What do you think? Was dubbing my little neighborhood DelSo really an act worthy of that moniker? Why are Steve’s readers so damn negative?  I don’t suppose there’s a single answer to those questions, but let’s focus on the positive, shall* we?  We in the DelSo are getting a terrific “new” spot to eat in our neighborhood!

*Is “shall” pretentious?

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Filed under Albany, Delaware Avenue, DelSo, musings, Random

I wish that I could be like the cool kids

Image: Echosmith.com

Image: Echosmith.com

Have you heard this catchy little tune by Echosmith? When it comes on the radio Quinn always ask me to turn it up “like a party” and he sings along to the lyrics:

  “I wish that I could be like the cool kids,

‘Cause all the cool kids, they seem to fit in…

I wish that I could be like the cool kids,

‘Cause all the cool kids they seem to get it.”

It breaks my heart a little bit each time.

Don’t you remember those kids? The ones who seemed to always have the right clothes and the right hair and could always say and do the right thing? Their shiny perfection made everything a regular kid did seem dull in comparison.

I wasn’t one of the cool kids. Although I had plenty of friends, I certainly wasn’t in the upper social stratosphere. Somehow I survived school, and even eventually went back to revisit those days for a couple of reunions – the 10th, the 21st (don’t ask), the 25th. What I’ve learned over the years, though, is we all have more in common than we ever would have allowed ourselves to imagine when we were fellow students. We each have strengths and weaknesses, parts which are attractive and some which are less appealing and successes and failures. We’re human.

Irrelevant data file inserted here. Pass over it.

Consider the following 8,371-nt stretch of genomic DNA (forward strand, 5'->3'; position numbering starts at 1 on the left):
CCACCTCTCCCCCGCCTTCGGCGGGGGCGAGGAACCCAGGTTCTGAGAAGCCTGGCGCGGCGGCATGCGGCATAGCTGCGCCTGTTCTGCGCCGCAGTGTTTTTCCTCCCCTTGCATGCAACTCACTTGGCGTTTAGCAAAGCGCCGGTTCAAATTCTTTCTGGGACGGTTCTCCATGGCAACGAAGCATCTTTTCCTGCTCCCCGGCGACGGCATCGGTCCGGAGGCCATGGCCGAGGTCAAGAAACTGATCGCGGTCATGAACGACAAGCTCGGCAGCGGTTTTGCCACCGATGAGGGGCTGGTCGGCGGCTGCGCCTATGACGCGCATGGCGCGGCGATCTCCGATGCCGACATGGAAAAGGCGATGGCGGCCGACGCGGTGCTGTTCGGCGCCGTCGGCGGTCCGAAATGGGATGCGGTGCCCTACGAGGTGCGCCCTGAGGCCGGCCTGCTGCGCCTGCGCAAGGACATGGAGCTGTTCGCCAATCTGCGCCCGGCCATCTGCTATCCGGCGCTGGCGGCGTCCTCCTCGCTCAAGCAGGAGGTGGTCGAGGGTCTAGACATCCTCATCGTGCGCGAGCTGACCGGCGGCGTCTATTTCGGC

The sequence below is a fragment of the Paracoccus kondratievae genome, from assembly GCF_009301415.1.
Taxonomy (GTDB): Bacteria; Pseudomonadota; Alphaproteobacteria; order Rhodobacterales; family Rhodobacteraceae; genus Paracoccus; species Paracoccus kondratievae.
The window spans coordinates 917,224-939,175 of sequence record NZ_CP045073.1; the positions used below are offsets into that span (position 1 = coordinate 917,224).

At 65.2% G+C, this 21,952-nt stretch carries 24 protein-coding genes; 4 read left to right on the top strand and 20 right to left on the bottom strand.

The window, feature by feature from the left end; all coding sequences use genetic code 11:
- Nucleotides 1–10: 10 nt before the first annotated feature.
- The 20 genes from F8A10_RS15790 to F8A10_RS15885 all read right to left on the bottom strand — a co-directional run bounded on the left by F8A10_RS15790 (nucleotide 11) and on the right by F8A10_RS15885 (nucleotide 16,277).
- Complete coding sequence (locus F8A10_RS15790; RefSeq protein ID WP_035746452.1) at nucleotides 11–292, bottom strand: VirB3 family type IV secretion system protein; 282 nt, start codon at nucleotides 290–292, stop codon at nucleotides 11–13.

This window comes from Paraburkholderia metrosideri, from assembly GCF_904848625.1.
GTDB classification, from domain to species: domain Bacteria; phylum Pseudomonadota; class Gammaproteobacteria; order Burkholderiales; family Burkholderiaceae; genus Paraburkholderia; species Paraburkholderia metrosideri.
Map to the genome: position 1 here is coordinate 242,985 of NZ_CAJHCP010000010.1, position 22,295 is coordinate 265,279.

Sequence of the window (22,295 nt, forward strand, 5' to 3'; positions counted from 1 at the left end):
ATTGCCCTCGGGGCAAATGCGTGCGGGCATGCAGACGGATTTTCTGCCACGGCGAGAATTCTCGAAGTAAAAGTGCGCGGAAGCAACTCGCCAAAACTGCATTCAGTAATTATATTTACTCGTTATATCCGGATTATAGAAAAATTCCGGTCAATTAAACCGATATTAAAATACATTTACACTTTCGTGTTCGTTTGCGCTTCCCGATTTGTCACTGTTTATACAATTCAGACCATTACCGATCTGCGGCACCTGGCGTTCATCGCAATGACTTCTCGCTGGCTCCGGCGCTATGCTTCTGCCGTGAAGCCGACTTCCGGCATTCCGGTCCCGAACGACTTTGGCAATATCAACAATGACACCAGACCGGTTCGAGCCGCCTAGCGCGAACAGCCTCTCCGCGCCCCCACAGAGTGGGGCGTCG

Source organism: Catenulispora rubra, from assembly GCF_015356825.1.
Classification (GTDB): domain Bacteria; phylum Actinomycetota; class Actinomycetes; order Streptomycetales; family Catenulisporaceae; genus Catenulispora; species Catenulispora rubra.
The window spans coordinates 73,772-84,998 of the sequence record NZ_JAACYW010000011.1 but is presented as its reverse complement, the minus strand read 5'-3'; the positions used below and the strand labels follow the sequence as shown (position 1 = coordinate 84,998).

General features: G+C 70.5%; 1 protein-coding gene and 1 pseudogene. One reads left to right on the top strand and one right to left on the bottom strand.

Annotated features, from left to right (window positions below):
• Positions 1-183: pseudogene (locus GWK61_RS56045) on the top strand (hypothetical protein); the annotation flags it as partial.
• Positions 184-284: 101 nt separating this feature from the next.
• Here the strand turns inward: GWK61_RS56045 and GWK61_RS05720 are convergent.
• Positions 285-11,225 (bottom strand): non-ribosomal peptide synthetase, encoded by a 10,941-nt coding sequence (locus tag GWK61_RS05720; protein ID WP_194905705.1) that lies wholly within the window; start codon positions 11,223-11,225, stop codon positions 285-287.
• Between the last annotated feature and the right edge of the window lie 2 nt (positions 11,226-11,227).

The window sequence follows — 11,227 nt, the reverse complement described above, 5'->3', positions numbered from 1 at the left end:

Every September is a reunion for school kids. I want my children to understand that being one of the cool kids in school isn’t a guarantee of a lifetime of happiness. Summer experiences and growth have the potential to impact every child. Attitudes and preferences change and each new academic year is a clean slate of opportunity for everyone. Getting that is ultimately far more important than fitting in.

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Filed under aging, Boys, musings, Summer, Uncategorized

Don’t. Stop. Believing.

imageEvery year when it is time to drive west from wherever we happen to be on Cape Cod, I don’t want to leave. It doesn’t matter how much I miss my own home or that I already have a place booked for the following summer – I don’t want my beach time to be finished. As I approach the Sagamore Bridge I reliably feel my eyes fill with tears, which I don’t release, of course. I don’t need to further convince my kids that I’m getting soft in my middle years.

Each and every time I run through my neighborhood I witness cars running red lights. I’m not even talking about lights that are stale yellow, I mean lights that changed to red while the approaching car was at least a half block away. Red light cameras? Yes, please! People need to learn how to stop.

I am at the point in parenting when I very soon will have a household of boys who no longer indulge me by believing in any of the wonders of childhood. No tooth fairy, no Easter rabbit, no Santa Claus. All done. I’m taking a final shot later this month when my youngest and I head to a most magical place – Disney World. I’m hopeful that Quinn will be impressed by something there – the rides, the fireworks, the characters, and decide that believing is sometimes worth the suspension of reality. Dreams can still come true, right?

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Filed under Albany, Boys, Cape Cod, Local, musings, Observations, running, vacation